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LEGO to spend millions on technology to tackle its 'hard to abate' pollution: 'We want to continue to lead the way'

"We want to explore and support impactful climate solutions."

"We want to explore and support impactful climate solutions."

Photo Credit: iStock

As the world continues to reel from record-breaking temperatures and other effects of an overheating planet, the Danish company LEGO has announced its investment of $2.4 million in carbon capture, as reported by GreenBiz. 

"We were the first large toy company to announce a science-based emissions reduction target in 2020 and we want to continue to lead the way in finding innovative solutions for the challenges we face," said LEGO Group's chief sustainability officer Annette Stube, according to Edie.

LEGO, known for its plastic toys, has been experimenting with other materials that are either recycled or less damaging than plastic, which is made mostly from natural gas and refined oil.

These dirty energy sources produce carbon during manufacturing, contributing to rising global temperatures.

Last September, however, LEGO abandoned efforts to make bricks from recycled plastics, citing that it would increase the amount of harmful carbon pollution released over time. Instead, the company is looking to offset the carbon pollution from its manufacturing by supporting carbon removal projects.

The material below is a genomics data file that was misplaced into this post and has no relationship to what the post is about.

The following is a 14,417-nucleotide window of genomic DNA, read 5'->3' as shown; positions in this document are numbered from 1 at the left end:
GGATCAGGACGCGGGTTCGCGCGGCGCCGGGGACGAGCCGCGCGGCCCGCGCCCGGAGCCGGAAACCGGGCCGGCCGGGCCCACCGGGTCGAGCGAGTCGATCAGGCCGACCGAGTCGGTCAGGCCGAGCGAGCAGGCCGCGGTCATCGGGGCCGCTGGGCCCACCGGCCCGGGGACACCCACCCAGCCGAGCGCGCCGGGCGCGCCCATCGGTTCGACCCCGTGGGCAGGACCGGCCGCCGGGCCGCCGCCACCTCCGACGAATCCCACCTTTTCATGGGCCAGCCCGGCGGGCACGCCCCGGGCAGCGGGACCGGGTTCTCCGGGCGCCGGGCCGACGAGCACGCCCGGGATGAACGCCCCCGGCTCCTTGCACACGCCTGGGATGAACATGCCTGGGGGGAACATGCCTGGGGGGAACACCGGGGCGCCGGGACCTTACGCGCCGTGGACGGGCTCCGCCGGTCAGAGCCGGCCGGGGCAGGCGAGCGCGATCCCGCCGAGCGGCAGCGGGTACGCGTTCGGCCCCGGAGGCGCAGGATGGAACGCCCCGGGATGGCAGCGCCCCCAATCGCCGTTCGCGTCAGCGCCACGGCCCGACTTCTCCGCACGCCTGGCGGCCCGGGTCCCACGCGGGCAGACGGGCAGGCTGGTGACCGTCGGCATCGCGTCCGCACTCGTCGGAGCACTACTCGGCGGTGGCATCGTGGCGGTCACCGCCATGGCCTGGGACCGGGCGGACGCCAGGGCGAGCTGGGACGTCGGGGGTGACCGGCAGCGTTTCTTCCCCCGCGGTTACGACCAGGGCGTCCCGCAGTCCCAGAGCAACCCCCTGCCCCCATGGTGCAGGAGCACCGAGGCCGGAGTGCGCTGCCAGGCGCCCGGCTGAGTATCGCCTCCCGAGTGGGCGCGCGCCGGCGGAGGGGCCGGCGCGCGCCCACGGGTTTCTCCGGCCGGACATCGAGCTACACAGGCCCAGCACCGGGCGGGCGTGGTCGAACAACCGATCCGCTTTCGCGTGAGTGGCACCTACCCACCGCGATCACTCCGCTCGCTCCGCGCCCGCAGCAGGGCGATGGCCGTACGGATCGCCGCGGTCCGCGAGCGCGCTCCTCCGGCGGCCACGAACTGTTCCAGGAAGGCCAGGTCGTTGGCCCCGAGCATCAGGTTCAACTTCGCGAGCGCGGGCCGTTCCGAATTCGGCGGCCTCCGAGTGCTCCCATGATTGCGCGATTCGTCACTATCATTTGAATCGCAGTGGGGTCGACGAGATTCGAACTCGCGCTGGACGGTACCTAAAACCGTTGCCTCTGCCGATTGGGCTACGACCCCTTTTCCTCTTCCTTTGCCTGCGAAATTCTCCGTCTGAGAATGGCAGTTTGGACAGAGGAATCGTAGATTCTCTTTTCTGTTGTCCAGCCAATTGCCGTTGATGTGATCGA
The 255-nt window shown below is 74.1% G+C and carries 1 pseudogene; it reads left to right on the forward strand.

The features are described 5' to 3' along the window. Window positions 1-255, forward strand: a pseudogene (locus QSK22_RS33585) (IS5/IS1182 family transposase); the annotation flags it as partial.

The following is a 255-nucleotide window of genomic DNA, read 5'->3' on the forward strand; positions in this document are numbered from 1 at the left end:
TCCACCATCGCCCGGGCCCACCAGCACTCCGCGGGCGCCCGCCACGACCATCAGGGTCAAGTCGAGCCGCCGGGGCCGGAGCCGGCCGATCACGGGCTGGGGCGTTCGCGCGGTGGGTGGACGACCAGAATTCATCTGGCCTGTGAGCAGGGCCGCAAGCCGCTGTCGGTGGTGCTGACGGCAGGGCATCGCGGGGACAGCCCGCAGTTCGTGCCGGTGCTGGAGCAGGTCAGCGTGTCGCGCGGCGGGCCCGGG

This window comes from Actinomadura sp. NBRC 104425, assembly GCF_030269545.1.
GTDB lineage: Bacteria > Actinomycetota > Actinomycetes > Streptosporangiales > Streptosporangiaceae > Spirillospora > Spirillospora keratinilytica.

"In addition to our ongoing efforts to reduce our own emissions, we want to explore and support impactful climate solutions that have the potential to permanently remove and sequester hard to abate greenhouse gas emissions," said Michael Skou, the head of strategy and sustainability for LEGO's holding company Kirkbi.

LEGO is partnering for the first time with carbon removal company Climeworks, which runs a large facility in Iceland that filters carbon dioxide pollution. Through direct carbon capture, the "Orca" facility can extract about 4,000 tons of carbon dioxide annually.

Meanwhile, LEGO is continuing its reuse and recycling program and boosting the use of sustainable materials, such as sugarcane, to augment the 18% of its plastic that already comes from non-petroleum sources, so you can feel good buying the blocks. One of the newest materials introduced is arMABS, which is often made from artificial marble kitchen counters, as Green Biz detailed.

"We are also excited to be working on the development of a material called ePOM, which uses cutting-edge technology to blend renewable energy and CO2 from bio-waste," the company said, reported by Plastic Insights. 

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